Given that these (caldav and carddav) are open standards and widely used the real question is why these weren't in Windows Phone to begin with. Btw, Google isn't innocent given that they were also going to kill off caldav and carddav support in favour of their own proprietary protocol - it wasn't until Microsoft kicked up a stink (along with Apple but less publicly) that they back tracked.

Mr Nom Nom's said,
Given that these (caldav and carddav) are open standards and widely used the real question is why these weren't in Windows Phone to begin with. Btw, Google isn't innocent given that they were also going to kill off caldav and carddav support in favour of their own proprietary protocol - it wasn't until Microsoft kicked up a stink (along with Apple but less publicly) that they back tracked.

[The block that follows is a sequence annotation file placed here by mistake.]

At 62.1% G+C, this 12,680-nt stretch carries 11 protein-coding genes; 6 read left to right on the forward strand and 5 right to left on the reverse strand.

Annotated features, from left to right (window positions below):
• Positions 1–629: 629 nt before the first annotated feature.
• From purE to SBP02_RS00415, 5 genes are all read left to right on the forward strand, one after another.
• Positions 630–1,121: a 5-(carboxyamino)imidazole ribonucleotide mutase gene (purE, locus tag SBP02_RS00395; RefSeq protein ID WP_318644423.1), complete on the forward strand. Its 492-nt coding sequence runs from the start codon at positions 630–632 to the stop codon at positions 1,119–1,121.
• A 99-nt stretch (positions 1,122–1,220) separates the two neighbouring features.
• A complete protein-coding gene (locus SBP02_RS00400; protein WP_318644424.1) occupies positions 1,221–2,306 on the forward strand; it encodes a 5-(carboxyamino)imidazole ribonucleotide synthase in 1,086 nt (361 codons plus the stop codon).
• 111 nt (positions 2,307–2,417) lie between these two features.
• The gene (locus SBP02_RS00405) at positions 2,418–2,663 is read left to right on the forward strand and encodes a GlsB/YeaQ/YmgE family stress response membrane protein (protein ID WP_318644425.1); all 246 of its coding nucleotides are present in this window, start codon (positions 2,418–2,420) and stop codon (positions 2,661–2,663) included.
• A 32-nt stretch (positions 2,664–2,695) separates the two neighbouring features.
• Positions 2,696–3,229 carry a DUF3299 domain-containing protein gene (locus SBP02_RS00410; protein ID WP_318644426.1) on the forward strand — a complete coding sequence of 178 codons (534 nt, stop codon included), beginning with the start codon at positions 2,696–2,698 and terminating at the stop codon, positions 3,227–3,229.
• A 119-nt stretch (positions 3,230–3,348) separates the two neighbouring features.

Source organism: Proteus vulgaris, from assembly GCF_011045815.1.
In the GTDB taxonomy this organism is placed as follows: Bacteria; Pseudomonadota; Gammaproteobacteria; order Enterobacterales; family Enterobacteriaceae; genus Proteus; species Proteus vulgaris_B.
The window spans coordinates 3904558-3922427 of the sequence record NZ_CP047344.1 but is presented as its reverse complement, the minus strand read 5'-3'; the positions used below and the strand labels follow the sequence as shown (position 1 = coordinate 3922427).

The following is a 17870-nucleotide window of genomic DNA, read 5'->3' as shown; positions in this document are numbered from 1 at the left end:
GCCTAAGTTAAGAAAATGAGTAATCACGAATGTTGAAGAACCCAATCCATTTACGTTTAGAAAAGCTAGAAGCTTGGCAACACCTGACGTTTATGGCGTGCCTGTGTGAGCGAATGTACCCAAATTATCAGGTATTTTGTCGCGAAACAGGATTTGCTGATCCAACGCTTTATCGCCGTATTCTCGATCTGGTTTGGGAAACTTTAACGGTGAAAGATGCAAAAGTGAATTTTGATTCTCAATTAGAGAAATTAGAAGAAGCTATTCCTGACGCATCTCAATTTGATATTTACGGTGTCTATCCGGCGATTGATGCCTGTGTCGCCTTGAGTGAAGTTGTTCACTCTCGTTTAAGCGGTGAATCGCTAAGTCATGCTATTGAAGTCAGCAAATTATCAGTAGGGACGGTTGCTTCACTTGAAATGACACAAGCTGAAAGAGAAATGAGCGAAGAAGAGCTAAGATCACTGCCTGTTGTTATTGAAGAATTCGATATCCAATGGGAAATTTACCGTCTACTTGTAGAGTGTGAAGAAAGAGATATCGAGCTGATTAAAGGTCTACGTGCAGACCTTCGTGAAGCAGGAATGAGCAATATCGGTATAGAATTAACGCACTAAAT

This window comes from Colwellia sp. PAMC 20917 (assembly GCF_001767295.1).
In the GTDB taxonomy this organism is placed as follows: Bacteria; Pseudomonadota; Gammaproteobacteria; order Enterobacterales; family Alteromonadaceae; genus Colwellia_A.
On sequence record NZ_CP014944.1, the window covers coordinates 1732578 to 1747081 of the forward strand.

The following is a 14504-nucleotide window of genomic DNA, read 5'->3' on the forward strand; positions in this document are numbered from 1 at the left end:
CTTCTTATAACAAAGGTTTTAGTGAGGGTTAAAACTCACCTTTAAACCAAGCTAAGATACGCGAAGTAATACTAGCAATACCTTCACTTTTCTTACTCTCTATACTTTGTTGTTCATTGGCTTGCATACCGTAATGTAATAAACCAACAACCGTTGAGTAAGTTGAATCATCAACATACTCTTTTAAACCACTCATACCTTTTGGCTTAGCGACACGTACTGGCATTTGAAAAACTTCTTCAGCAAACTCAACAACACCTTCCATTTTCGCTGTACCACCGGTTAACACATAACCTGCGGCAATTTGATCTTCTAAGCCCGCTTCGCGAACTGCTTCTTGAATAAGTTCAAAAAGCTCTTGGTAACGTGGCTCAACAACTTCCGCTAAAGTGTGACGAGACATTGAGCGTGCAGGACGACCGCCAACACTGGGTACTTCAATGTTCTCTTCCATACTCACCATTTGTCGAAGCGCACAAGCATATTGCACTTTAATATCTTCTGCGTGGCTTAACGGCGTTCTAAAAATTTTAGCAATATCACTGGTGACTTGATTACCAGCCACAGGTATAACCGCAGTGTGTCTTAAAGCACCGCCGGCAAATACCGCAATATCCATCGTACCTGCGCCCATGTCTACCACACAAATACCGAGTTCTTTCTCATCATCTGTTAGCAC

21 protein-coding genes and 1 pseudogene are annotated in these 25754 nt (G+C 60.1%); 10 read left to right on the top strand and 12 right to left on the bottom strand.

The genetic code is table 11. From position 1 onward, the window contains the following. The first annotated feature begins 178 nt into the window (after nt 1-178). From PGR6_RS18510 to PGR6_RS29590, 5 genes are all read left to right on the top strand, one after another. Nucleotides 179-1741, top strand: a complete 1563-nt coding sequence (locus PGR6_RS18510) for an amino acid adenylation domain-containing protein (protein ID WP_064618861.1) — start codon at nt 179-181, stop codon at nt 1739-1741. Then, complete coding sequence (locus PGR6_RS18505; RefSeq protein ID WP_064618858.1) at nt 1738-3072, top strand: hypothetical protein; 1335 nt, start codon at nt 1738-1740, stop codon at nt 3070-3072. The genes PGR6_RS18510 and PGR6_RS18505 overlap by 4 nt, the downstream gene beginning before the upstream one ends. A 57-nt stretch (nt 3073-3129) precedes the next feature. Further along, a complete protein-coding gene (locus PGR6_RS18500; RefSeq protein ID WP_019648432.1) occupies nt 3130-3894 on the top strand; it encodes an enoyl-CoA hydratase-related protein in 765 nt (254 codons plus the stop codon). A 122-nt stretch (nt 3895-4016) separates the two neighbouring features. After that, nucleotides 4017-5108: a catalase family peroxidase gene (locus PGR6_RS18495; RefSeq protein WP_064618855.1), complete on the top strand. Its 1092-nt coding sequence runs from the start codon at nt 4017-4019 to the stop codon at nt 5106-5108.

EAS is supported by ALL mobile operating systems and it is the de-facto with that. So, it's more logical for WP to miss support for CalDAV and CardDAV than for Android to miss support for EAS. Beside, CalDAV and CardDAV don't support lots of awesome features that EAS does have.

Mr Nom Nom's said,
Given that these (caldav and carddav) are open standards and widely used the real question is why these weren't in Windows Phone to begin with. Btw, Google isn't innocent given that they were also going to kill off caldav and carddav support in favour of their own proprietary protocol - it wasn't until Microsoft kicked up a stink (along with Apple but less publicly) that they back tracked.